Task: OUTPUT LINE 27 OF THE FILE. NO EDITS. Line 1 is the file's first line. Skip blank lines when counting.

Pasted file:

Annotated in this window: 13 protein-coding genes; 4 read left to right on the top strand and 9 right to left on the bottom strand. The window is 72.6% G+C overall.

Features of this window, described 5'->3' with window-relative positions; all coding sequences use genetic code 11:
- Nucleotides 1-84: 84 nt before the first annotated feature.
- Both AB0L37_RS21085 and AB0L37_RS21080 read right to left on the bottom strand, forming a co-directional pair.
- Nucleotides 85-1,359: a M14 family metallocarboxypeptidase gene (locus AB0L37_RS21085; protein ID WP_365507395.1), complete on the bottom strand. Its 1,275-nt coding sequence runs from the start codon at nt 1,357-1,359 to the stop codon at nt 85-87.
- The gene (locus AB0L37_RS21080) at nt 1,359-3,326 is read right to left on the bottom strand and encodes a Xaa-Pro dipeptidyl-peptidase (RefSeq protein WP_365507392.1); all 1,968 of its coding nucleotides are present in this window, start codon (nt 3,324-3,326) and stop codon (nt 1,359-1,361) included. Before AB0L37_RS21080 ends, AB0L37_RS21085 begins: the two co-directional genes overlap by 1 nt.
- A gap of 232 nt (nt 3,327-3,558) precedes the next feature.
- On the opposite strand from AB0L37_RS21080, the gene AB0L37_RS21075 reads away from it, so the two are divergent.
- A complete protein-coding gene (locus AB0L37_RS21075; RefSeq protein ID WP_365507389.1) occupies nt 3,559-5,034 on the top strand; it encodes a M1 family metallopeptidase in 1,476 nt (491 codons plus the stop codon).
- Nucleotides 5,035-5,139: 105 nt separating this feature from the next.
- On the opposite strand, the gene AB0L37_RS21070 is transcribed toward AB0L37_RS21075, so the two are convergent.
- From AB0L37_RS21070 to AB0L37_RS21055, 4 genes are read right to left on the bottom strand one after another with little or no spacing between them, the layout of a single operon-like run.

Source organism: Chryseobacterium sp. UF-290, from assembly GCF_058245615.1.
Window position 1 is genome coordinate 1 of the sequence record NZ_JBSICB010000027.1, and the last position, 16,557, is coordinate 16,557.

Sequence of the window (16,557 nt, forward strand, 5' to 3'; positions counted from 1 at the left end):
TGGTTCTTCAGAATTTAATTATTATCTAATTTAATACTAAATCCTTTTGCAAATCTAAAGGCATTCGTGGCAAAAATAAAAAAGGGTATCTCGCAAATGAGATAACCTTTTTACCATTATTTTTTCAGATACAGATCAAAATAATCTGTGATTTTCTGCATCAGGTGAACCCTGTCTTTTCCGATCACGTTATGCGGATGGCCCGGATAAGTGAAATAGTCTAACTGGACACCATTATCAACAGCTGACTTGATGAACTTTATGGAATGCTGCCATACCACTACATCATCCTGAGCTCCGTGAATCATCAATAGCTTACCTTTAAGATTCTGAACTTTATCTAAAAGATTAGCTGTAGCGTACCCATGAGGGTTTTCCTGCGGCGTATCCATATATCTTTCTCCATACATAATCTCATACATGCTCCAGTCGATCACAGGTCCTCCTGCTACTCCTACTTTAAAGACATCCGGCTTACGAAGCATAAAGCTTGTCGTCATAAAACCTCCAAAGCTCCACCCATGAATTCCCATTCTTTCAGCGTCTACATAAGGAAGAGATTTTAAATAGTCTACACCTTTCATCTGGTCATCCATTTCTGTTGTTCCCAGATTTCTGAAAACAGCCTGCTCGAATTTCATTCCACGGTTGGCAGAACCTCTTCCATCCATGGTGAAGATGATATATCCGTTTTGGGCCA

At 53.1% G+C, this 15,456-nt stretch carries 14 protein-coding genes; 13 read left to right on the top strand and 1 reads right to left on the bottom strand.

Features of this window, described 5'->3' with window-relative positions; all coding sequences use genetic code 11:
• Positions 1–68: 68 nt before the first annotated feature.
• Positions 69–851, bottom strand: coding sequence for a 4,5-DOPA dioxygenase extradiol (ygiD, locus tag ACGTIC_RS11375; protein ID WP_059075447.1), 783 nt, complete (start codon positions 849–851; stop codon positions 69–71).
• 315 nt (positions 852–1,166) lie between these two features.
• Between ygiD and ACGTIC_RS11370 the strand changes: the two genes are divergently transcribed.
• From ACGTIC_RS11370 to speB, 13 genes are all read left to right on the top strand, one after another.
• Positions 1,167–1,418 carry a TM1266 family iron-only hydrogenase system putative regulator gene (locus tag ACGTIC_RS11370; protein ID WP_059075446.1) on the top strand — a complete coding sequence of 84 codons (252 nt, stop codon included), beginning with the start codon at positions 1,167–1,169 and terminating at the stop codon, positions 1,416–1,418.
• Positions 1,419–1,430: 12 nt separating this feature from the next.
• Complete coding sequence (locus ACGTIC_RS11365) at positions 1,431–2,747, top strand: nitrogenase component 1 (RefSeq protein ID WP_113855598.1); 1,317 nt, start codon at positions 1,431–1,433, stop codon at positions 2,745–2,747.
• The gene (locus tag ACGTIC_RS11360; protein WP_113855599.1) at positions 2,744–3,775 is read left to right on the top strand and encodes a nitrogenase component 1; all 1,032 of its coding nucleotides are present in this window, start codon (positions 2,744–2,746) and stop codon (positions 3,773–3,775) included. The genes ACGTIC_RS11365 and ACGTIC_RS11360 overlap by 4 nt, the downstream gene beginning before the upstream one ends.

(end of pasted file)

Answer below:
• The gene (locus tag ACGTIC_RS11360; protein WP_113855599.1) at positions 2,744–3,775 is read left to right on the top strand and encodes a nitrogenase component 1; all 1,032 of its coding nucleotides are present in this window, start codon (positions 2,744–2,746) and stop codon (positions 3,773–3,775) included. The genes ACGTIC_RS11365 and ACGTIC_RS11360 overlap by 4 nt, the downstream gene beginning before the upstream one ends.